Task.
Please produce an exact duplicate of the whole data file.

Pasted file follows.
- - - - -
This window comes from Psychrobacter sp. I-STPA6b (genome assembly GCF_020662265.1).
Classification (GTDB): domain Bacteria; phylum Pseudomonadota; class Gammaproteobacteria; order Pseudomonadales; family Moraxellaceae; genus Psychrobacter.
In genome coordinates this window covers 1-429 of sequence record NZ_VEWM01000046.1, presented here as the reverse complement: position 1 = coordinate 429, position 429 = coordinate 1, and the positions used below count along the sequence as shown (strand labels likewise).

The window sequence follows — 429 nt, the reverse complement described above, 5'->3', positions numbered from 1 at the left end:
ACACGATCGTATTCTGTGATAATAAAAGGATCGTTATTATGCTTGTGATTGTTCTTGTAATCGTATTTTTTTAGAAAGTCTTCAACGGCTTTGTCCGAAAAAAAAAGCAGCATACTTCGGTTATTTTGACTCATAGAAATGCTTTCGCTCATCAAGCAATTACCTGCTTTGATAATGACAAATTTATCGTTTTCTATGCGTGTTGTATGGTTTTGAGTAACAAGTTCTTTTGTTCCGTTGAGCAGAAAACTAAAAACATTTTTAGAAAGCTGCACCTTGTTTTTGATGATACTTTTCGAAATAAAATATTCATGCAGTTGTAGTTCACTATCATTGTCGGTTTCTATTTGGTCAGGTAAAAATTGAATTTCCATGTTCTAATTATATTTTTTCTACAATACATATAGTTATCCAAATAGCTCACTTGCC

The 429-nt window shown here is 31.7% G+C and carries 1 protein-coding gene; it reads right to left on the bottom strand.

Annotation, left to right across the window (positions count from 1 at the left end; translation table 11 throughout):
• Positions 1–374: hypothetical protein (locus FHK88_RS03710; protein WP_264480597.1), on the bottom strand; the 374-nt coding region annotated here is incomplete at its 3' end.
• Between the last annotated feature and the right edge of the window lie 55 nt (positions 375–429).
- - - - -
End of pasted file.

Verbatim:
This window comes from Psychrobacter sp. I-STPA6b (genome assembly GCF_020662265.1).
Classification (GTDB): domain Bacteria; phylum Pseudomonadota; class Gammaproteobacteria; order Pseudomonadales; family Moraxellaceae; genus Psychrobacter.
In genome coordinates this window covers 1-429 of sequence record NZ_VEWM01000046.1, presented here as the reverse complement: position 1 = coordinate 429, position 429 = coordinate 1, and the positions used below count along the sequence as shown (strand labels likewise).

The window sequence follows — 429 nt, the reverse complement described above, 5'->3', positions numbered from 1 at the left end:
ACACGATCGTATTCTGTGATAATAAAAGGATCGTTATTATGCTTGTGATTGTTCTTGTAATCGTATTTTTTTAGAAAGTCTTCAACGGCTTTGTCCGAAAAAAAAAGCAGCATACTTCGGTTATTTTGACTCATAGAAATGCTTTCGCTCATCAAGCAATTACCTGCTTTGATAATGACAAATTTATCGTTTTCTATGCGTGTTGTATGGTTTTGAGTAACAAGTTCTTTTGTTCCGTTGAGCAGAAAACTAAAAACATTTTTAGAAAGCTGCACCTTGTTTTTGATGATACTTTTCGAAATAAAATATTCATGCAGTTGTAGTTCACTATCATTGTCGGTTTCTATTTGGTCAGGTAAAAATTGAATTTCCATGTTCTAATTATATTTTTTCTACAATACATATAGTTATCCAAATAGCTCACTTGCC

The 429-nt window shown here is 31.7% G+C and carries 1 protein-coding gene; it reads right to left on the bottom strand.

Annotation, left to right across the window (positions count from 1 at the left end; translation table 11 throughout):
• Positions 1–374: hypothetical protein (locus FHK88_RS03710; protein WP_264480597.1), on the bottom strand; the 374-nt coding region annotated here is incomplete at its 3' end.
• Between the last annotated feature and the right edge of the window lie 55 nt (positions 375–429).